• Capping the Alternative Compliance Payment (ACP) for solar at $325, with a 2% annual decline
  • Offsetting early-year increases in the solar requirement with decreases in later years and extending the SREC program through 2026
  • Allowing solar hot water (SHW) systems to qualify for SREC sales
  • Making slight adjustments to the language of the in-state requirement, aimed at preventing net-metered systems from inadvertently being disqualified
  • Ensuring that utilities cannot procure any AEPS resource above the ACP price

What Can You Do?

Pennsylvania solar advocates are hoping that they can convince the House Consumer Affairs Committee to vote on HB 1580 when the legislature reconvenes in mid-March. If you are a Pennsylvania resident, please feel free to contact House Majority Leader Turzai at 717-772-9943 to express your support for seeing the bill go up for vote.

Pennsylvania Solar Bill Goes to Committee

Posted January 17th, 2012 by SRECTrade.

On Wednesday, 1/11/12, Pennsylvania House Bill (HB) 1580 sponsored by Rep. Chris Ross (R-Chester) was presented to the House Consumer Affairs Committee for debate.  HB 1580 is a proposal to move forward the Pennsylvania SREC requirement to the current compliance requirement for 2015 without changing the overall number of SRECs required after 2015. This would alleviate the over-supply of SRECs and increase the value of Pennsylvania SRECs.  While the hearing was a critical first step for HB 1580, followers of the Pennsylvania solar industry will have to wait on the Consumer Affairs Committee’s vote before the fate of the bill is known. Should the bill make it out of committee it will also need to pass the House and Senate where both the House and Senate have voiced initial majority support for bill.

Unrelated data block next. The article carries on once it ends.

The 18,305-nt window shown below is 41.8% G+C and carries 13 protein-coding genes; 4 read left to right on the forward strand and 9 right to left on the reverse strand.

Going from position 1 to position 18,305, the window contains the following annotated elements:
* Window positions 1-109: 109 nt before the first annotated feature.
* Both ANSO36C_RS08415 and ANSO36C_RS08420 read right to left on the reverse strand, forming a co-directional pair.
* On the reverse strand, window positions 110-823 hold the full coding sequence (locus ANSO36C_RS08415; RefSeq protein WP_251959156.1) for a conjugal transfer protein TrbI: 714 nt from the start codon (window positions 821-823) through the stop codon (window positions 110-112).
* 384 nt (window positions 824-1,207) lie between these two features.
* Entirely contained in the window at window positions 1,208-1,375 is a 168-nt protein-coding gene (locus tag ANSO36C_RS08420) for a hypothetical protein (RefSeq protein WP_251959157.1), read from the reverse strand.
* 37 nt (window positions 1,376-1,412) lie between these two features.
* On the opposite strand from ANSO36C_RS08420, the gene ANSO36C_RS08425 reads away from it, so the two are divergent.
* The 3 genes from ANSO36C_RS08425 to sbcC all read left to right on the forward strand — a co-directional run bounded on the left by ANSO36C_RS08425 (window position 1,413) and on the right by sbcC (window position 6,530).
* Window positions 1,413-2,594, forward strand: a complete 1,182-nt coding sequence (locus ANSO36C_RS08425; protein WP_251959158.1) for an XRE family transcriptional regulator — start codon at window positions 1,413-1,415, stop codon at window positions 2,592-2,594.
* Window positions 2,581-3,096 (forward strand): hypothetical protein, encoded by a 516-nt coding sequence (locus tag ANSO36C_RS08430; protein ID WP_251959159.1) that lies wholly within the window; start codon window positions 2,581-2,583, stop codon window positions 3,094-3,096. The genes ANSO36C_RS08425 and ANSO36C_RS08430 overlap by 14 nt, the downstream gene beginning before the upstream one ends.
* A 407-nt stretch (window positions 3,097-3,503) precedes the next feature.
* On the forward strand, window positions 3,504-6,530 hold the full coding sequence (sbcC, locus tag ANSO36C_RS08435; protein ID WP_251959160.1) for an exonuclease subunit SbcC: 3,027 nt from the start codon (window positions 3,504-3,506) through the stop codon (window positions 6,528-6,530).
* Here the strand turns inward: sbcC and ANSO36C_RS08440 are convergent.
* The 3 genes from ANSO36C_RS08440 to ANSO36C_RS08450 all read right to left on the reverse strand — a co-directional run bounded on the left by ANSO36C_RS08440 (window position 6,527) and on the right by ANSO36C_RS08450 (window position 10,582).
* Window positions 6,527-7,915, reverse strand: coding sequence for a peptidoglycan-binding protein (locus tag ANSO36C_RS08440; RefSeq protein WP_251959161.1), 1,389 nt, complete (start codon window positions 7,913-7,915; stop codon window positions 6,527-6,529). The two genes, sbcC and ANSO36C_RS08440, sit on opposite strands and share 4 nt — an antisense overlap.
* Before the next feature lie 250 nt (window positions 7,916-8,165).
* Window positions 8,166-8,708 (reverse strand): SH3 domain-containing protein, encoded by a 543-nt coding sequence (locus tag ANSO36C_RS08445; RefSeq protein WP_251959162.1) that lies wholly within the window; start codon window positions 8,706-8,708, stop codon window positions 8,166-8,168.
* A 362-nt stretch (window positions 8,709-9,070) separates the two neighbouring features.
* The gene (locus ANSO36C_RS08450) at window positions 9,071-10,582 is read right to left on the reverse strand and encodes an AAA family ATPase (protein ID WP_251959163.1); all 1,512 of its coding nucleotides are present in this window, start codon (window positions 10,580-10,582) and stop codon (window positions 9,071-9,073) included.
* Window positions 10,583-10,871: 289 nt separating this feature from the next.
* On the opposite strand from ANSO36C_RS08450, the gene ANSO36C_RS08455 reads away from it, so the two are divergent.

During the hearing solar industry representatives and solar consumers testified in support of the bill while utility groups and the Pennsylvania Chamber of Business spoke against it. The PA Environment Digest put together a detailed account of the testimonies. Generally those in support of the bill argue: 1) that the bill is essential for maintaining highly skilled solar jobs in Pennsylvania; 2) doesn’t increase the overall requirement for SRECs; 3)merely accelerates the requirement and 4) brings Pennsylvania’s SREC market more in line with the design of other SREC markets by closing the market to out-of-state sited systems (currently PA accepts SRECs from anywhere in the PJM region i.e most states in the mid-Atlantic and some states in the Midwest). Utility companies that testified against the bill argue that it would place an undue burden on rate payers by forcing utilities to charge more for the electricity that they supply. According to the PA Environment Digest article, there was some disagreement over the actual cost of the bill to rate payers, but on the high side utilities estimate that it would be an increase of $120 million over four years to four million Pennsylvania rate payers, which equates to an increase of about $3.33 per year to each rate payer.